Producer Jerry Bruckheimer and Venice Battle Over Historic Intersection

Yo Venice — Jerry Bruckheimer in Hollywood is known for producing films like Pirates of the Caribbean and Top Gun and series like CSI: Miami, CSI: New York and The Amazing Race. In Venice, he is known for owning the property on the northwest corner of Abbot Kinney and Venice Boulevard.

In 2015, shortly after Bruckheimer purchased the property, changes were made that pushed the private parking lot onto public property. In addition, an enclosure was built which interfered with City planted trees. When Bruckheimer’s business partner, Martin Meeks of Venice Investors LLC, requested a new certificate of occupancy, the City asked that the changes made to the property be reversed.

Instead, a lawsuit was filed against the City, claiming that the City does not own the 5,000 square foot easement on the corner of Abbot Kinney and Venice. The land in question, it is argued, is being used by the City in a different way than was originally intended and that the deed and maps that the City is basing their claim off of are unreadable and vague. Therefore, Meeks is requesting the City grant a “reversion to acreage,” giving the land back to him and Bruckheimer.

If the case goes before a judge, the City believes they would win. However, because there is a chance of losing everything in court, the source told Yo! Venice that a settlement is being pursued. This settlement, which would be voted on by City Council, would give the land back to Bruckheimer while leaving a small amount public for a Bike Share hub. Also, the palm trees would have to remain.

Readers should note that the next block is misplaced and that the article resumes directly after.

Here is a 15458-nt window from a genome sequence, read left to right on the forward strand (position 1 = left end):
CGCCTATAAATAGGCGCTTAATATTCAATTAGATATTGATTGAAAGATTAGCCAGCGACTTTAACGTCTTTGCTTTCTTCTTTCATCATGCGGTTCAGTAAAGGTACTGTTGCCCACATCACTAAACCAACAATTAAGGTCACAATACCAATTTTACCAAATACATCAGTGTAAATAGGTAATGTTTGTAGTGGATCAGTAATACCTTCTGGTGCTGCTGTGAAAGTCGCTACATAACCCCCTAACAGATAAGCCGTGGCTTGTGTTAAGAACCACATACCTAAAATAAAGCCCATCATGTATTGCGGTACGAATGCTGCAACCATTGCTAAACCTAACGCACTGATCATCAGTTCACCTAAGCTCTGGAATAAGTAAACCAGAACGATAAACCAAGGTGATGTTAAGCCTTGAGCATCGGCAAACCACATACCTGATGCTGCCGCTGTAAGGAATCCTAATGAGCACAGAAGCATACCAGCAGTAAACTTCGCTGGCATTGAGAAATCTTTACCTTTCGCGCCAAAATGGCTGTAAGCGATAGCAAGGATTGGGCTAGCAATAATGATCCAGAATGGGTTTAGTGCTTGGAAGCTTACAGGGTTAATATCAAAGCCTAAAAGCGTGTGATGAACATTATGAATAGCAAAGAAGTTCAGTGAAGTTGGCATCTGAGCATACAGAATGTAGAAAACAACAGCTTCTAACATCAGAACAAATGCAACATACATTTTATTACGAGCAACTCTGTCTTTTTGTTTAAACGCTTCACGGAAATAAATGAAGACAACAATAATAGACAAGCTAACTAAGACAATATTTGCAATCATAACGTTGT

With 42 other similar easements throughout Venice, there is some concern that a City settlement would lead to a domino effect as other property owners trying to reclaim land from the City. The City winning in court would settle the matter once and for all. There is also concern that the proposed settlement would hurt the Venice community, since the City would not receive any money for the land.

“The City gets nothing in return. The piece of property is probably worth $5 million. The City doesn’t get that $5 million,” Murez said. “The City nor the community get any benefit out of Bruckheimer taking over this land.”

Read full article here.


By: Louie the Bulldog
Posted: 2 years, 3 months ago
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